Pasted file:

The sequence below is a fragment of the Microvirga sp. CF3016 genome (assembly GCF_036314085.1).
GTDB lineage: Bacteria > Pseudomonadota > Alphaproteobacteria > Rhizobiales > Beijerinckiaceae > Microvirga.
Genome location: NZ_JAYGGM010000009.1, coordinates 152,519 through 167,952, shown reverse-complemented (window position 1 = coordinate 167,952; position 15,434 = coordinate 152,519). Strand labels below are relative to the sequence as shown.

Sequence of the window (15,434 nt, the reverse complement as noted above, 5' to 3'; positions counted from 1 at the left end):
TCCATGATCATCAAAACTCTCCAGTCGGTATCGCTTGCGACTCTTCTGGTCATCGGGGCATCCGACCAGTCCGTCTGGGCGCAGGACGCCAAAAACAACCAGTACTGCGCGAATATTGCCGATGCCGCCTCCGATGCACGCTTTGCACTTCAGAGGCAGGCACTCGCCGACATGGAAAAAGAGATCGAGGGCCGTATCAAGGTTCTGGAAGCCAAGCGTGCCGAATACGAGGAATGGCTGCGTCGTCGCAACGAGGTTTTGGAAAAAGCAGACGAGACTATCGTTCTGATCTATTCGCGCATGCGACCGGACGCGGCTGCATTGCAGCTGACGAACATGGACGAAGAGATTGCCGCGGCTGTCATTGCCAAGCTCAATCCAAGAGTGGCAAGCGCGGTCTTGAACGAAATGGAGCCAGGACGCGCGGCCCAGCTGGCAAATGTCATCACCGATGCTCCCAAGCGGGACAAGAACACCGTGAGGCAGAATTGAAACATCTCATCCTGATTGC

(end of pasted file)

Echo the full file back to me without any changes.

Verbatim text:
The sequence below is a fragment of the Microvirga sp. CF3016 genome (assembly GCF_036314085.1).
GTDB lineage: Bacteria > Pseudomonadota > Alphaproteobacteria > Rhizobiales > Beijerinckiaceae > Microvirga.
Genome location: NZ_JAYGGM010000009.1, coordinates 152,519 through 167,952, shown reverse-complemented (window position 1 = coordinate 167,952; position 15,434 = coordinate 152,519). Strand labels below are relative to the sequence as shown.

Sequence of the window (15,434 nt, the reverse complement as noted above, 5' to 3'; positions counted from 1 at the left end):
TCCATGATCATCAAAACTCTCCAGTCGGTATCGCTTGCGACTCTTCTGGTCATCGGGGCATCCGACCAGTCCGTCTGGGCGCAGGACGCCAAAAACAACCAGTACTGCGCGAATATTGCCGATGCCGCCTCCGATGCACGCTTTGCACTTCAGAGGCAGGCACTCGCCGACATGGAAAAAGAGATCGAGGGCCGTATCAAGGTTCTGGAAGCCAAGCGTGCCGAATACGAGGAATGGCTGCGTCGTCGCAACGAGGTTTTGGAAAAAGCAGACGAGACTATCGTTCTGATCTATTCGCGCATGCGACCGGACGCGGCTGCATTGCAGCTGACGAACATGGACGAAGAGATTGCCGCGGCTGTCATTGCCAAGCTCAATCCAAGAGTGGCAAGCGCGGTCTTGAACGAAATGGAGCCAGGACGCGCGGCCCAGCTGGCAAATGTCATCACCGATGCTCCCAAGCGGGACAAGAACACCGTGAGGCAGAATTGAAACATCTCATCCTGATTGC